Cargill culture makes ripened cheese smell fruity

By Jess Halliday

- Last updated on GMT

Related tags Cheese Milk

Cargill is introducing a new aromatic cheese culture to create
subtle fruity aromas in the rind and mould of ripened cheese, a
quality said to be sought after by consumers.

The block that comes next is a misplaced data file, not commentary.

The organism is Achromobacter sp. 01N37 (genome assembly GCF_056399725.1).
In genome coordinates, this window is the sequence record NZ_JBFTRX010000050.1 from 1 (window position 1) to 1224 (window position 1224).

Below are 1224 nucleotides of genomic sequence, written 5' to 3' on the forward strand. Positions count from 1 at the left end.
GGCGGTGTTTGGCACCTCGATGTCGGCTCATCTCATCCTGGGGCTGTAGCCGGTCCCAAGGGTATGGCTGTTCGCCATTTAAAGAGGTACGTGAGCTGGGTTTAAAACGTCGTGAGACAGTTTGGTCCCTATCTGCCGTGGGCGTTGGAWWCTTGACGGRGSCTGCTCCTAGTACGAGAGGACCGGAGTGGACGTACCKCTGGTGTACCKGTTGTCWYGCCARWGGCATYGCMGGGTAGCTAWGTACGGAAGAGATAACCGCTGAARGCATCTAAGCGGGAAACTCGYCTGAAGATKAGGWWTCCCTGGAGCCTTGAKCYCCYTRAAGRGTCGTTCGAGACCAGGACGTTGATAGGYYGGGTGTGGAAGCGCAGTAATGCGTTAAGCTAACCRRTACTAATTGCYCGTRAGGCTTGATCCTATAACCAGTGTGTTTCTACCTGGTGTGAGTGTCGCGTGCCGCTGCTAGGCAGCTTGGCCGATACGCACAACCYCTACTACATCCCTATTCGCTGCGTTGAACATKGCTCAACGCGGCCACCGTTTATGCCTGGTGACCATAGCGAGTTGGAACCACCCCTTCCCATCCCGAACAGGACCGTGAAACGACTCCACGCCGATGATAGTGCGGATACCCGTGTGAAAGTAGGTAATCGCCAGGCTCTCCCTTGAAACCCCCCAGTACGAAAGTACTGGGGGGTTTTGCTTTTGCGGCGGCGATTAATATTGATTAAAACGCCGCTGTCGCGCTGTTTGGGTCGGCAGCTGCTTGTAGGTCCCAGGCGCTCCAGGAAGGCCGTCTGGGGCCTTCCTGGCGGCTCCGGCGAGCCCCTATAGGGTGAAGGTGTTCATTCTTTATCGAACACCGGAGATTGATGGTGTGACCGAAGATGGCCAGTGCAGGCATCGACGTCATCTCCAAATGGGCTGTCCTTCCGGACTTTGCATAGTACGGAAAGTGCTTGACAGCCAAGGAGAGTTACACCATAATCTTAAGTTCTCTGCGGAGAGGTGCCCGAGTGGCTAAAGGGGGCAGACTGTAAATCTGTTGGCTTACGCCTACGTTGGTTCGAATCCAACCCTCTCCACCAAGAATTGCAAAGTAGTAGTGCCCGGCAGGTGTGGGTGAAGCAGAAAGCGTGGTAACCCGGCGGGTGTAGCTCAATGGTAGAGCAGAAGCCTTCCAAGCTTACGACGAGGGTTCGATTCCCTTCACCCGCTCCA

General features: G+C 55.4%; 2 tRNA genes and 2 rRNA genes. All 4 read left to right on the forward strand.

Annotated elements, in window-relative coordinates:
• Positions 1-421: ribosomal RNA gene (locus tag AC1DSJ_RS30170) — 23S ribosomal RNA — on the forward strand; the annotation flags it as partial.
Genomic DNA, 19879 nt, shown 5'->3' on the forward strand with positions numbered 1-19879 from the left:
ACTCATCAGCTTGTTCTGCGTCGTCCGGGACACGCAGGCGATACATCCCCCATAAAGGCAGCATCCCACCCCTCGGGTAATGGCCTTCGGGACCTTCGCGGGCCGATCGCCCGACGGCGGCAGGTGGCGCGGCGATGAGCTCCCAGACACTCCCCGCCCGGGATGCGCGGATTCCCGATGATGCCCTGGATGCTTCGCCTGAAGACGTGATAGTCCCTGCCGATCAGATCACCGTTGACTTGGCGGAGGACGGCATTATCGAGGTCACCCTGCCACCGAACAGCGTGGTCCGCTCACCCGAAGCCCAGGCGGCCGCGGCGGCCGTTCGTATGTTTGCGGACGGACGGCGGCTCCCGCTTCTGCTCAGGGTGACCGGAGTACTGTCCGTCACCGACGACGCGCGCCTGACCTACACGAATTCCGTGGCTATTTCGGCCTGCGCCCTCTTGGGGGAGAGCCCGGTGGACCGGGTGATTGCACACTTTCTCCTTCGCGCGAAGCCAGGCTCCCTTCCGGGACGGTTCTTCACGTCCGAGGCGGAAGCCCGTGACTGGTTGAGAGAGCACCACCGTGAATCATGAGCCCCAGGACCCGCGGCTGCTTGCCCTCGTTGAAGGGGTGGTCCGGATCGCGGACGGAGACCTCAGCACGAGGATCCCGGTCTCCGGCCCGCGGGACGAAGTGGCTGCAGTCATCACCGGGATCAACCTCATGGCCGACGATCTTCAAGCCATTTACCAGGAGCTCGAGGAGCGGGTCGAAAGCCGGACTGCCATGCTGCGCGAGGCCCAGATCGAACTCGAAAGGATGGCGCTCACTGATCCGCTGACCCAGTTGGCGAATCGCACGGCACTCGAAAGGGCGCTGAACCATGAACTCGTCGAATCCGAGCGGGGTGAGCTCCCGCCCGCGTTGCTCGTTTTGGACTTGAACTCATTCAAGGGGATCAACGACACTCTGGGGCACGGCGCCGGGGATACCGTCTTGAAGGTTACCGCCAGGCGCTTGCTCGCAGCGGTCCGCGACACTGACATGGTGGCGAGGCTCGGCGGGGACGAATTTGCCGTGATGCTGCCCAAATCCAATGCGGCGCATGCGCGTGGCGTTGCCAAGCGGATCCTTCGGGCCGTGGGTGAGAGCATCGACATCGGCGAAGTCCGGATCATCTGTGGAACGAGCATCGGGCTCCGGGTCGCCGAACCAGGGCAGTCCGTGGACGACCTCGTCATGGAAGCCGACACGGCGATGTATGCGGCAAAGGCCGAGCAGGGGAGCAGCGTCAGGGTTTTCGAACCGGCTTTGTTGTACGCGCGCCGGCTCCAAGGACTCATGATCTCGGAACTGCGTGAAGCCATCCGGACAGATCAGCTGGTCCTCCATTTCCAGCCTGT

Ingredients manufacturers are seeking new ways to help dairy manufactures add value and extend their product lines. Along with the health benefits offered by probiotics, new aromas that appeal to consumers are emerging as a means of differentiation in the category. "The ripened cheese market is very much driven by the quest of consumers for cheeses with a more specific and stronger aroma,"​ said Gilles Arpaillanges, who is responsible for dairy technical support for surface and ripening cultures. He said that the combination of sweet, fruity or floral creamy notes with a creamy texture are particularly popular. The culture, Geotrichum fragrans,​ was developed using computerised cheese modelling process, which enabled the R&D team to study a culture's aromatic profile using chromatography and olfactometry. G. fragrans is a fungus that develops naturally on the surface of certain cheeses. It forms part of the normal flora of Saint Nectaire. The culture is either inoculated in the milk or applied to the surface of ripening cheeses, and expresses itself bext at temperatures exceeding 12 c. Its activity is explained as metabolising and quickly hydrolyzing the milk fats, then producing volatile aromatic compounds such as esters and alcohols. In addition, it allows the pH value to be raised, but degrading the lactic acid. When combined with other microbial flavouring cultures from Cargill's range, G fragrans​ is said to be suitable for all the main cheese technologies - soft and hard alike. This is not the first time that culture-makers have targeted cheese consumers with fruity designs. In late 2005 Danisco extended its Choozit range of cheese cultures with a tutti-fruity flavoured Geotrichum candidum​, intended for a range of soft cheeses from goat's cheese to camembert. Cargill claims that the difference between its strain and G candidum is that it generates more fruity aromatic notes such as apple and banana and fresh, soft, creamy notes. G fragrans​ was developed in France. Cargill Texturizing Solutions has its global headquarters in Belgium. A spokesperson said that the primary market for the culture is presently pan-European.

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